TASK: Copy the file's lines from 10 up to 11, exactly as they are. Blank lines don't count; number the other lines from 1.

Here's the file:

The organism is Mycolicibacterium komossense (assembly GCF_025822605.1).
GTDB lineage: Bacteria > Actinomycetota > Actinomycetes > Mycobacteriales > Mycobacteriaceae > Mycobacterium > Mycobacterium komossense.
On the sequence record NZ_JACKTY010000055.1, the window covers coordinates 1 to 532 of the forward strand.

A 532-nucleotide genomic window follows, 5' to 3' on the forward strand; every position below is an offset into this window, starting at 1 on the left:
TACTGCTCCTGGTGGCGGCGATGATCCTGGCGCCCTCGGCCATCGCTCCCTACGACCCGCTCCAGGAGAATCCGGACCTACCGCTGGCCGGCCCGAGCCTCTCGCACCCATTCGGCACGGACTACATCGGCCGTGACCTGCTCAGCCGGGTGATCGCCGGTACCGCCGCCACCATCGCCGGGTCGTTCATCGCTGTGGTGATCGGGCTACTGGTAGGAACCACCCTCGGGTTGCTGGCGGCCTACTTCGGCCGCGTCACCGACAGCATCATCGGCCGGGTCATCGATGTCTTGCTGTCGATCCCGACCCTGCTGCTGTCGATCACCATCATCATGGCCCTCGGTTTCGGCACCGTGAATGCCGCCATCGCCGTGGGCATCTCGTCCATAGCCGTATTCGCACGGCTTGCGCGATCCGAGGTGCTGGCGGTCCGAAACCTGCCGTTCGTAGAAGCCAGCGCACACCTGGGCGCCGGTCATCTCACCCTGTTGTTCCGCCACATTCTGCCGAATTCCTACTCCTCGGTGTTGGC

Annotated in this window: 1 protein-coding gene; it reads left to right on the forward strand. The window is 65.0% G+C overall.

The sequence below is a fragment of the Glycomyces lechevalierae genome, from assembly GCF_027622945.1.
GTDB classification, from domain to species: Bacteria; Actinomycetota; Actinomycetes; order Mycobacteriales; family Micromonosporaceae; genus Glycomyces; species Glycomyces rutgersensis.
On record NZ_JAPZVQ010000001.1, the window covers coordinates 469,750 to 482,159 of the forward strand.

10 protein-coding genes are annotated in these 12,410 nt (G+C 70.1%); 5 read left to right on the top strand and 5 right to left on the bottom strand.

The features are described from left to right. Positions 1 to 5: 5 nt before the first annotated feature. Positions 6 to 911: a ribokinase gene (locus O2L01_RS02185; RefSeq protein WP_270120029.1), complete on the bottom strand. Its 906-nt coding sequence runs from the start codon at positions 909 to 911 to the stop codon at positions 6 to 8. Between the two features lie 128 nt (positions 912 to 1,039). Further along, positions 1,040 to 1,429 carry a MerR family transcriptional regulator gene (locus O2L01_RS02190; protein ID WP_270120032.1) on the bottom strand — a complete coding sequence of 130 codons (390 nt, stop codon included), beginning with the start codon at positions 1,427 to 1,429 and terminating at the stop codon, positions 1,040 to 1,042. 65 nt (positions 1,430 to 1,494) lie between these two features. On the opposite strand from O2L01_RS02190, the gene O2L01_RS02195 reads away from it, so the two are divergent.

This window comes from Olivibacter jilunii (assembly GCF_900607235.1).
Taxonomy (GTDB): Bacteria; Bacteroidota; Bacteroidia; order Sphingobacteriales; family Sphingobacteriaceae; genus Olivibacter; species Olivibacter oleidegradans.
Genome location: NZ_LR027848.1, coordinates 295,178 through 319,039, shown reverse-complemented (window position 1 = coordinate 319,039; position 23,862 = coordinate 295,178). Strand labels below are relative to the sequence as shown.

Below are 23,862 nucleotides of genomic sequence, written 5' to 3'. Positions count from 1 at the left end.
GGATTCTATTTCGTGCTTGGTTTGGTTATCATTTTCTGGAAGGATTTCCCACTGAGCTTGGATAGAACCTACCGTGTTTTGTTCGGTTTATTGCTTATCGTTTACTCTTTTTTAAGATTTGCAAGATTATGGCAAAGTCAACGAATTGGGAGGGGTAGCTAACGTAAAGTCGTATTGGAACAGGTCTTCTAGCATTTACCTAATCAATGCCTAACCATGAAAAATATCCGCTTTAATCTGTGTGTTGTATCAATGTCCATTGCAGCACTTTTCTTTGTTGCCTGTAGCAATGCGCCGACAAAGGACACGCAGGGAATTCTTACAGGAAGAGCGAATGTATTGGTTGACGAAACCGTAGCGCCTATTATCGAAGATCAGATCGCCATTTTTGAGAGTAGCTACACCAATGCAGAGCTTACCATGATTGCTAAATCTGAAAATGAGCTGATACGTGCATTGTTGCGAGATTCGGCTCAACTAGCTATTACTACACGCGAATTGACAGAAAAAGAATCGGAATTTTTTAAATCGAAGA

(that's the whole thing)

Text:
10 protein-coding genes are annotated in these 12,410 nt (G+C 70.1%); 5 read left to right on the top strand and 5 right to left on the bottom strand.

The features are described from left to right. Positions 1 to 5: 5 nt before the first annotated feature. Positions 6 to 911: a ribokinase gene (locus O2L01_RS02185; RefSeq protein WP_270120029.1), complete on the bottom strand. Its 906-nt coding sequence runs from the start codon at positions 909 to 911 to the stop codon at positions 6 to 8. Between the two features lie 128 nt (positions 912 to 1,039). Further along, positions 1,040 to 1,429 carry a MerR family transcriptional regulator gene (locus O2L01_RS02190; protein ID WP_270120032.1) on the bottom strand — a complete coding sequence of 130 codons (390 nt, stop codon included), beginning with the start codon at positions 1,427 to 1,429 and terminating at the stop codon, positions 1,040 to 1,042. 65 nt (positions 1,430 to 1,494) lie between these two features. On the opposite strand from O2L01_RS02190, the gene O2L01_RS02195 reads away from it, so the two are divergent.